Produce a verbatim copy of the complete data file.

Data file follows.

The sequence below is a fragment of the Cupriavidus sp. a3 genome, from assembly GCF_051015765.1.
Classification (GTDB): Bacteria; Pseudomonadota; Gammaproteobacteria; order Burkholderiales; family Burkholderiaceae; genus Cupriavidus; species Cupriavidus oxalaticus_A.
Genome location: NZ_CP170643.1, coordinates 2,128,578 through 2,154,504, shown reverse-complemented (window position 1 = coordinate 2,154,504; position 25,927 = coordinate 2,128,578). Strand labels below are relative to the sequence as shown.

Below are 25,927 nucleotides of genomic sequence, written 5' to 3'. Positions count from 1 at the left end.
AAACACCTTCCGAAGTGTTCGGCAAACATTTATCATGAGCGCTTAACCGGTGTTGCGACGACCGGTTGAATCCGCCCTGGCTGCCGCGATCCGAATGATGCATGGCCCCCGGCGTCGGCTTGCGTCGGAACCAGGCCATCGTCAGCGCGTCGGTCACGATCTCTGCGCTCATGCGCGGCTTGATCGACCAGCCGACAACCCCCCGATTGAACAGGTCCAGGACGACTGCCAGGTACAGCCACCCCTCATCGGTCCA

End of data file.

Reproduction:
The sequence below is a fragment of the Cupriavidus sp. a3 genome, from assembly GCF_051015765.1.
Classification (GTDB): Bacteria; Pseudomonadota; Gammaproteobacteria; order Burkholderiales; family Burkholderiaceae; genus Cupriavidus; species Cupriavidus oxalaticus_A.
Genome location: NZ_CP170643.1, coordinates 2,128,578 through 2,154,504, shown reverse-complemented (window position 1 = coordinate 2,154,504; position 25,927 = coordinate 2,128,578). Strand labels below are relative to the sequence as shown.

Below are 25,927 nucleotides of genomic sequence, written 5' to 3'. Positions count from 1 at the left end.
AAACACCTTCCGAAGTGTTCGGCAAACATTTATCATGAGCGCTTAACCGGTGTTGCGACGACCGGTTGAATCCGCCCTGGCTGCCGCGATCCGAATGATGCATGGCCCCCGGCGTCGGCTTGCGTCGGAACCAGGCCATCGTCAGCGCGTCGGTCACGATCTCTGCGCTCATGCGCGGCTTGATCGACCAGCCGACAACCCCCCGATTGAACAGGTCCAGGACGACTGCCAGGTACAGCCACCCCTCATCGGTCCA